References to fantasy, science fiction, and American popular culture sit side by side with more elevated literary references; the book opens with a quotation from the comic book Fantastic Four that’s followed by a Derek Walcott poem. Díaz’s narrator frequently mixes Spanish with English, and uses footnotes not so much to explain certain references as to expand on them, much as a musician’s solo will augment and build on the basic tune of a song.

Díaz doesn’t spell everything out, and the reader’s experience is not unlike that of an immigrant who must learn a new language and culture by picking things up along the way, or sometimes just rolling with it.

Yet the effect is never alienating, and you could say that Oscar Wao is more than a novel: it’s a deeply rewarding and immersive experience.

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Year 146 – 2006: Orange County Housecleaners by Frank Cancian

Published: Albuquerque, 2006

This photo documentary profiles seven women, largely through their own words, all of them currently or formerly housecleaners in Orange County, CA. There’s Sara Velazquez, an immigrant who crossed the river into Laredo on an inner tube and nearly cried when asked during her first interview about her children back in Mexico. There’s Tina Parker, an Orange County native whose mother pulled her out of school when she was a child (ostensibly to be home schooled, but really to be taken door to door as a Jehovah’s Witness).

Leidi Mejia, originally from Guatemala, enrolled in a cosmetology program – with classes offered only in English – and earned straight A’s. Victoria Rua left an abusive father in Mexico, only to find that the shame of her mother’s infidelities had followed her to the States. Sharon Risley, born and raised in Laguna Beach, earned her BFA twenty-six years after an unexpected teen pregnancy derailed her original plans. Esperanza Mejia, Leidi’s sister, took up housecleaning after two very unpleasant stints as a nanny. Julieta Noemi (Mimi) Lopez stopped cleaning houses just before giving birth to her son. Then, unable to afford their Orange County apartment on her husband’s salary alone, the family eventually moved in with a relative here in Boston.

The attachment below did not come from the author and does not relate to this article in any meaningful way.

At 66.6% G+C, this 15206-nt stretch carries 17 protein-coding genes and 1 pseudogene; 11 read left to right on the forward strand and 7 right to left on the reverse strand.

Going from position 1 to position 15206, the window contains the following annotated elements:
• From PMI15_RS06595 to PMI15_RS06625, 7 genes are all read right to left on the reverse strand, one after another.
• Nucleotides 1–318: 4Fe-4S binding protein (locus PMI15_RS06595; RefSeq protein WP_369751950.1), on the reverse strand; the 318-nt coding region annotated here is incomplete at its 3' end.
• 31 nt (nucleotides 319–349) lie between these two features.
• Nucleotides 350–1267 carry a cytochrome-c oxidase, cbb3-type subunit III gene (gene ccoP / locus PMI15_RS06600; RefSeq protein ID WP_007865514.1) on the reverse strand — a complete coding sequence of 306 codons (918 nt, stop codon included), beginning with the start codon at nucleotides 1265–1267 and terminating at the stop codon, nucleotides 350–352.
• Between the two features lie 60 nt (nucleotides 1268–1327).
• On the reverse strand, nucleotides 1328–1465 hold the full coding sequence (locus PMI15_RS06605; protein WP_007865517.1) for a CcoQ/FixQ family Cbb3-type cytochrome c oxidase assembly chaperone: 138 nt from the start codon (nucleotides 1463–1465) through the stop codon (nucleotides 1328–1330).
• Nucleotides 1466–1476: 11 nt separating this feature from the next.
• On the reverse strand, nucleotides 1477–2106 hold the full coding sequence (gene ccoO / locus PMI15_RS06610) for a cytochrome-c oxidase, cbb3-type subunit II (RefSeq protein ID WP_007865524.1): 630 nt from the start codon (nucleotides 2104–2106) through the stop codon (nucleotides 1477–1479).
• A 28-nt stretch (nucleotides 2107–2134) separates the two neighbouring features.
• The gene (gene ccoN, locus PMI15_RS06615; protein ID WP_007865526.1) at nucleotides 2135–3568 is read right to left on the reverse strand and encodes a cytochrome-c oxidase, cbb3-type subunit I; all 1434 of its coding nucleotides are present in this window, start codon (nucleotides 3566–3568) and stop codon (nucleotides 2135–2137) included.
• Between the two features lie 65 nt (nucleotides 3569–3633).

All seven of these women rank among what Frank Cancian calls “the elite of domestic workers.” While he does profile two white Orange County natives, he makes it a point to underscore the dramatic increase in the number of Latina domestic workers in recent decades. “In the Los Angeles area Latinas were 86 percent of female household employees in 2000,” he writes. “They were 23 percent in 1970.”

The women generally live within the same county as the families whose houses they clean, but they dwell in starkly different worlds. Cleaners live inland in places like Santa Ana; their clients live along the coast in Newport Beach. It comes as no surprise to read that “per capita income in Newport Beach is more than five times that in Santa Ana.”

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Year 145 – 2005: The Singularity is Near: When Humans Transcend Biology by Ray Kurzweil

Published: New York, 2005

Inventor and futurist Ray Kurzweil (MIT class of 1970) defines the Singularity as “a future period during which the pace of technological change will be so rapid, its impact so deep, that human life will be irreversibly transformed.” This prediction is based on the idea that information technology develops exponentially, and that this development occurs at a predictable rate, resulting in accelerating returns. Given such an exponential rate of growth, Kurzweil, in considering our future, argues that

we won’t experience one hundred years of technological advance in the twenty-first century; we will witness on the order of twenty thousand years of progress … (when measured by today’s rate of progress), or about one thousand times greater than what was achieved in the twentieth century.

Kurzweil gives dates for a number of his predictions. For example, he predicts that reverse engineering of the human brain will be achieved by the year 2029. This event will help lead us into the Singularity itself, which Kurzweil predicts will occur in 2045.

As with any technological development, there will be benefits and risks. The Singularity may allow us to improve our medical knowledge to the point where we are able to live indefinitely, using nanobots to repair our bodies as they break down. But at the same time, it could lead to artificial intelligence that is unfriendly to humankind. It’s very difficult to predict how people will apply highly advanced technologies in the future.